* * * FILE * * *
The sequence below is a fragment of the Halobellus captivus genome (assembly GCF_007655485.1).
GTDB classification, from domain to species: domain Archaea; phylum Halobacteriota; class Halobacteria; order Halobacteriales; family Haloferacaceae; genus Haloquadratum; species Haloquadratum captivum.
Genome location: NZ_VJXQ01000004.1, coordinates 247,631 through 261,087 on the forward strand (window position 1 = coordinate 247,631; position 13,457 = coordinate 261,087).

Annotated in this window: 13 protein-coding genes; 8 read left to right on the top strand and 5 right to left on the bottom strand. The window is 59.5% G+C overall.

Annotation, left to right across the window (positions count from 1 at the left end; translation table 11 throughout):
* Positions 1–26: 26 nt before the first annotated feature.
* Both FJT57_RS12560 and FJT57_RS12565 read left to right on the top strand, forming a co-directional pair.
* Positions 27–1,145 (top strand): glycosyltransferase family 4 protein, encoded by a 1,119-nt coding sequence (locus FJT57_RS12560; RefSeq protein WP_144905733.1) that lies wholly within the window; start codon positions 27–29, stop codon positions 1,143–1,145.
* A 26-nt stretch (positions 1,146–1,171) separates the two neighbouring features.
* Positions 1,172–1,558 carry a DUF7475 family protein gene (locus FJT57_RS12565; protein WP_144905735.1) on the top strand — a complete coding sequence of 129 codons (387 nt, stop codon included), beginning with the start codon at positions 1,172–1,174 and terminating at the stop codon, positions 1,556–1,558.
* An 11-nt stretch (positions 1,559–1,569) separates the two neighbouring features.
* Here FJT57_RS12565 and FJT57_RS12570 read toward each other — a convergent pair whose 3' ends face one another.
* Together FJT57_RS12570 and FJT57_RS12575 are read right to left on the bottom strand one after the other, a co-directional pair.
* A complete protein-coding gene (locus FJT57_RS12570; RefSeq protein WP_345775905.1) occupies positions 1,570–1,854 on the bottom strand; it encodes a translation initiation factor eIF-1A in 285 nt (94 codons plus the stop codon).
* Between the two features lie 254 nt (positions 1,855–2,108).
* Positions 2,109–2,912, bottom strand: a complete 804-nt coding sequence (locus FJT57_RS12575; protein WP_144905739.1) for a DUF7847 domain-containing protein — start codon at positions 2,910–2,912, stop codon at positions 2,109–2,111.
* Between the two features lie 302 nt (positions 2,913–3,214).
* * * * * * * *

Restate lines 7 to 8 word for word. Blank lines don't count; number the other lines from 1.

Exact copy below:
* Both FJT57_RS12560 and FJT57_RS12565 read left to right on the top strand, forming a co-directional pair.
* Positions 27–1,145 (top strand): glycosyltransferase family 4 protein, encoded by a 1,119-nt coding sequence (locus FJT57_RS12560; RefSeq protein WP_144905733.1) that lies wholly within the window; start codon positions 27–29, stop codon positions 1,143–1,145.